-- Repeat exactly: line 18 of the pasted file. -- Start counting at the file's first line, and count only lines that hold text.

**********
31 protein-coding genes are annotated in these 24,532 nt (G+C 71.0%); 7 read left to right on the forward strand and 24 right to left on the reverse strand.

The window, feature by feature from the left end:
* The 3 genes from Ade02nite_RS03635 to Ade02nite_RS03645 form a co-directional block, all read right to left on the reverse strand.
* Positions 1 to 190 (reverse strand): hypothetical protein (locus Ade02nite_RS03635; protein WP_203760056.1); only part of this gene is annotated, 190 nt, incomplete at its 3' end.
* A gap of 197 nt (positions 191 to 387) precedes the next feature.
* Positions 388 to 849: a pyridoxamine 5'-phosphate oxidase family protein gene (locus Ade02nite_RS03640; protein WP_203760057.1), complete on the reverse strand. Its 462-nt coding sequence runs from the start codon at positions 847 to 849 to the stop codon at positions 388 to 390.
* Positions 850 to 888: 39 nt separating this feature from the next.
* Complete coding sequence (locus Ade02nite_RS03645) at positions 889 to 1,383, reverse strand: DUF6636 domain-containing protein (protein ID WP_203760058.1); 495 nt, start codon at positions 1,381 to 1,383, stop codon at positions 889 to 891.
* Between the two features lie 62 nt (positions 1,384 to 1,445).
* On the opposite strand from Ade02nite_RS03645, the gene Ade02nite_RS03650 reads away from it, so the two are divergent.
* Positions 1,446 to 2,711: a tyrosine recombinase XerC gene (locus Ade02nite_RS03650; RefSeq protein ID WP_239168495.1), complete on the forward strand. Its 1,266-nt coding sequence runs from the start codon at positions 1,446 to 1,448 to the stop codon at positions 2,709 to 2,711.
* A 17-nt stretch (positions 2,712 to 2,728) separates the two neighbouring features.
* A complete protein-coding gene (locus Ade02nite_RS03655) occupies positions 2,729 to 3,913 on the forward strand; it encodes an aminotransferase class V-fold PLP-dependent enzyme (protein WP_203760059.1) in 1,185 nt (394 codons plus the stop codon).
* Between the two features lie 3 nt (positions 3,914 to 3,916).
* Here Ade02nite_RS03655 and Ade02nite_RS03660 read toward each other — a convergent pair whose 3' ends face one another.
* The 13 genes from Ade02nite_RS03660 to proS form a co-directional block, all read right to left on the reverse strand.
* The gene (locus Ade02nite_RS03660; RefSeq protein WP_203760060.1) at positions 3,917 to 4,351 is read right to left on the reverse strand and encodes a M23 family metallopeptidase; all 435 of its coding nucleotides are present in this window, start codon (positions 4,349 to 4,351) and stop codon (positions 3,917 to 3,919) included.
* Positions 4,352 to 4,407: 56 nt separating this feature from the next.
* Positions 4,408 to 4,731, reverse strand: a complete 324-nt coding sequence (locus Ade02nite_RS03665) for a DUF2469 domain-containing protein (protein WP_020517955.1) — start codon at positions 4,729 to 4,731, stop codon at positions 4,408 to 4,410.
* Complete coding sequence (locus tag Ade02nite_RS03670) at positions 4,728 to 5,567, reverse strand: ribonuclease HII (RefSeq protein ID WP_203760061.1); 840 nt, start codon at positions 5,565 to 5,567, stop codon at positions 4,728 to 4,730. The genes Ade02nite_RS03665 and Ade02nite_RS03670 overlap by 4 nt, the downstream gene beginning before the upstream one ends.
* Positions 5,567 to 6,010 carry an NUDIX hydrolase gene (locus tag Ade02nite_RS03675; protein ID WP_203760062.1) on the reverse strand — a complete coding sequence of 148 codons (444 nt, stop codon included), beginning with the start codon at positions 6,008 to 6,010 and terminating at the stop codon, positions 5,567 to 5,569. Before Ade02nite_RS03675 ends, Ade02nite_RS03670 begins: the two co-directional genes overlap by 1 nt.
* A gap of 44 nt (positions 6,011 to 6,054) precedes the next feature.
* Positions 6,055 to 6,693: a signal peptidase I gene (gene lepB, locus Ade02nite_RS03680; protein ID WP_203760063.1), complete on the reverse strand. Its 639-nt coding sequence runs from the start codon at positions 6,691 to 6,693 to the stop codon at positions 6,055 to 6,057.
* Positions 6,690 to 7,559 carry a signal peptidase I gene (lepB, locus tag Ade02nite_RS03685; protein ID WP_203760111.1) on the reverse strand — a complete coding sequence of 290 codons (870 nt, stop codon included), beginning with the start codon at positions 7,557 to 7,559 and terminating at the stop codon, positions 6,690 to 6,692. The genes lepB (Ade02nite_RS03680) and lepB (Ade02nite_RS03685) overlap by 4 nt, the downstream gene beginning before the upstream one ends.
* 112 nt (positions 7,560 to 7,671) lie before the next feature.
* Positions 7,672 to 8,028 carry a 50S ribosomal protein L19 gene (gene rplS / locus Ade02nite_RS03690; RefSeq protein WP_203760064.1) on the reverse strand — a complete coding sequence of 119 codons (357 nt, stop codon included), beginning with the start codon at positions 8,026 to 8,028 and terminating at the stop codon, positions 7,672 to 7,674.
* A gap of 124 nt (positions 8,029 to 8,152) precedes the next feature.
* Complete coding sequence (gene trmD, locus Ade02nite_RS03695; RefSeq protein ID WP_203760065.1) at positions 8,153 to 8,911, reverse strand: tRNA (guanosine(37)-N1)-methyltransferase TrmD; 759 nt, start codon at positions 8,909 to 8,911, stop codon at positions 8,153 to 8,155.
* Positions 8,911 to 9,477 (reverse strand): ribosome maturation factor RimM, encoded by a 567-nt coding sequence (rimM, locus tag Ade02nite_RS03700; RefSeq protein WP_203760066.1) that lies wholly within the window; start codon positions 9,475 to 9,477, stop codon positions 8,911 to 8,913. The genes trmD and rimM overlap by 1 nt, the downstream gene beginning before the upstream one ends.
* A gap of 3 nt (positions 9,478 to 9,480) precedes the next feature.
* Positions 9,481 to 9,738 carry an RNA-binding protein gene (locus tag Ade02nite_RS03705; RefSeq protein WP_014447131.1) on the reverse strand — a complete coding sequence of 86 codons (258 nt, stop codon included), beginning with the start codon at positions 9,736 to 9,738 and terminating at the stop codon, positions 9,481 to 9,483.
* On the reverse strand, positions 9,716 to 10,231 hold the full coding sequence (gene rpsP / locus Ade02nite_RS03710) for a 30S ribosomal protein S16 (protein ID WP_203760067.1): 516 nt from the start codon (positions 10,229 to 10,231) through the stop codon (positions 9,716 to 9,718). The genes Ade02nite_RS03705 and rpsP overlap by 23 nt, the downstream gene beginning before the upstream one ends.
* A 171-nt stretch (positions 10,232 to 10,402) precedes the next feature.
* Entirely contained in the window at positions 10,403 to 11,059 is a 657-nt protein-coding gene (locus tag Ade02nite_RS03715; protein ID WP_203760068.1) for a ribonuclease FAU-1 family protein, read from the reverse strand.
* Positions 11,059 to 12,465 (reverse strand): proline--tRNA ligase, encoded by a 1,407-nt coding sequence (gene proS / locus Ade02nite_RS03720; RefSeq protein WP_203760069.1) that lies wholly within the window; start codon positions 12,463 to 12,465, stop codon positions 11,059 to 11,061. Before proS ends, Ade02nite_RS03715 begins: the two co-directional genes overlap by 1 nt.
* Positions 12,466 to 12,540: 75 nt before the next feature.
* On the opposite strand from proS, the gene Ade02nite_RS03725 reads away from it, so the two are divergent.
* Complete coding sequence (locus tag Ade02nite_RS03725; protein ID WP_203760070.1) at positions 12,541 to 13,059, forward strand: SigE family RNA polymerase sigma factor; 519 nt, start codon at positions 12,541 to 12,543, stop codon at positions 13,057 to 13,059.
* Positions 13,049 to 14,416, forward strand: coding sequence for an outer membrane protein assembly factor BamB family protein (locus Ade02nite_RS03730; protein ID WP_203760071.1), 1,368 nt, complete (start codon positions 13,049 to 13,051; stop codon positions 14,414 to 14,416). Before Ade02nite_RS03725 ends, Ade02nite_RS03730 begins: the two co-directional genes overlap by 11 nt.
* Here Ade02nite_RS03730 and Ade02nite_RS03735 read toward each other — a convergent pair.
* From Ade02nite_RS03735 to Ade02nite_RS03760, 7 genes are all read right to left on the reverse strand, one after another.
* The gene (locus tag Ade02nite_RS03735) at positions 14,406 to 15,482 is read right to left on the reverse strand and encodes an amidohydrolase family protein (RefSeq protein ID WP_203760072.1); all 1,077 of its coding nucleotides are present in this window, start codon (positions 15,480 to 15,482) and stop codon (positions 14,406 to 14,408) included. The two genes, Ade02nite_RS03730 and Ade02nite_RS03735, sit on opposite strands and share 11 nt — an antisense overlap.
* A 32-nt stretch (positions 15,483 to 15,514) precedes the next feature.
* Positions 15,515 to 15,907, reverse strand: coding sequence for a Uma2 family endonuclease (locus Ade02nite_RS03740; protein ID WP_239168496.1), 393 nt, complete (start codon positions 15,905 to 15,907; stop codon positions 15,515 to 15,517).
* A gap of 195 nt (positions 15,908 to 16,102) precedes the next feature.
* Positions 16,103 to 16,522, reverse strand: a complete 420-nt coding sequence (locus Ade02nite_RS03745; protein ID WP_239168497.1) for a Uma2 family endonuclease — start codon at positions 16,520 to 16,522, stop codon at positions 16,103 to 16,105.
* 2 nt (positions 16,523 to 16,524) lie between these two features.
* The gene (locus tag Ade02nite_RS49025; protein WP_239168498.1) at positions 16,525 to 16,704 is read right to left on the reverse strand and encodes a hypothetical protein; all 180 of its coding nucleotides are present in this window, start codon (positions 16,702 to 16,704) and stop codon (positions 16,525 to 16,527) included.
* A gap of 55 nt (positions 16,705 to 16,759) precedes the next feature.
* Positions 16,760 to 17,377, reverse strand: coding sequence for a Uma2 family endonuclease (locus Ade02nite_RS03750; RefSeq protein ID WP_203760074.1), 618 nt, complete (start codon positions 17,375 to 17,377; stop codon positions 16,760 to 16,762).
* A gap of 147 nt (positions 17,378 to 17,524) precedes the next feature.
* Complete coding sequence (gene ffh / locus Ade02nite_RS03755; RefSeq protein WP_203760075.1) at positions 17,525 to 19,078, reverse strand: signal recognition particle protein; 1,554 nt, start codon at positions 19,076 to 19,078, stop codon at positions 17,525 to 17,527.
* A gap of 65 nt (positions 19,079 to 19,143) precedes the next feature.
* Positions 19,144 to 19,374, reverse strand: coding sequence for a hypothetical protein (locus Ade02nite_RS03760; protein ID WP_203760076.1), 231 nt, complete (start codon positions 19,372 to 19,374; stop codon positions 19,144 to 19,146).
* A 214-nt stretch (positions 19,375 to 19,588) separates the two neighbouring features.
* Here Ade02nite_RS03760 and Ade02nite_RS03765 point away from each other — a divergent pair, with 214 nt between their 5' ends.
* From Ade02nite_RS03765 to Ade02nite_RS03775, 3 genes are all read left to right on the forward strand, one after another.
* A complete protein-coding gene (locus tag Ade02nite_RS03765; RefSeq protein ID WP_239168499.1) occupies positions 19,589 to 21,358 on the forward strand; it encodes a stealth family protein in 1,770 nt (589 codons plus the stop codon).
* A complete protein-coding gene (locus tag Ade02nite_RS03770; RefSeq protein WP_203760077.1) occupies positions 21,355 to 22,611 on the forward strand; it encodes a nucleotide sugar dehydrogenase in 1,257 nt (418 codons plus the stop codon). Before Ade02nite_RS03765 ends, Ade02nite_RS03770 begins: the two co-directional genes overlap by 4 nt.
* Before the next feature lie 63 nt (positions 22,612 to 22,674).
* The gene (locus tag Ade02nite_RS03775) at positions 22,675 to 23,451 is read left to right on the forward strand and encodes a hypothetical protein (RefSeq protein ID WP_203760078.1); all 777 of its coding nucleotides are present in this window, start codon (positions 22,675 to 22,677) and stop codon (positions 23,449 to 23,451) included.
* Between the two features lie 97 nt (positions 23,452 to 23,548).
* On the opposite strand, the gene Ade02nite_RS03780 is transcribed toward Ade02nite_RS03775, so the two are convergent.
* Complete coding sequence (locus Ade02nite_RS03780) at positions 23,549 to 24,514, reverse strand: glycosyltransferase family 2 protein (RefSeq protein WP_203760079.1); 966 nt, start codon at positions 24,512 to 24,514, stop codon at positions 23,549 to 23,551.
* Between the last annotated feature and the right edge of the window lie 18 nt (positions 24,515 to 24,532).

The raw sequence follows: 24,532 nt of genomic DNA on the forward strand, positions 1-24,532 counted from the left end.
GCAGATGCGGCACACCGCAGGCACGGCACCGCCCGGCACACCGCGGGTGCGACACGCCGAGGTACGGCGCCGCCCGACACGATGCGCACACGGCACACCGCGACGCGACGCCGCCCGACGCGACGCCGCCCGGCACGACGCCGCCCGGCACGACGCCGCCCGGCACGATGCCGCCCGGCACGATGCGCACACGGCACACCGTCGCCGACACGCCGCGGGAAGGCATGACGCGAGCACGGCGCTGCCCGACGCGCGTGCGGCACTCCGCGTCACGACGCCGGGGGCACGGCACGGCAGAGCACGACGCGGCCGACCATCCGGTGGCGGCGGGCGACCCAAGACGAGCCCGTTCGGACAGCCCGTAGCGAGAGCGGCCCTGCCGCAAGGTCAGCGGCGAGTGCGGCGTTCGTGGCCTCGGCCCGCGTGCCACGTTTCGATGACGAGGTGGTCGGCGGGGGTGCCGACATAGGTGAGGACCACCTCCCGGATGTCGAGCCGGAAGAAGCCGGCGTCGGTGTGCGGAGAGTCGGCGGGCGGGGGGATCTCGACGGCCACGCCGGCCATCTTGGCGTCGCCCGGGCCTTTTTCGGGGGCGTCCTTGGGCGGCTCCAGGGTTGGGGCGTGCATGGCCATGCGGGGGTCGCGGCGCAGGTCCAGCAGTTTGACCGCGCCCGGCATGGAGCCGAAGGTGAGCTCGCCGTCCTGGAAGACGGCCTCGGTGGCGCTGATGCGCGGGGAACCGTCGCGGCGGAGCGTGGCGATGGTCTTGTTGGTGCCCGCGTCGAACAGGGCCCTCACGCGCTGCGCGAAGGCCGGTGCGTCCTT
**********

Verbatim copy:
* Positions 4,352 to 4,407: 56 nt separating this feature from the next.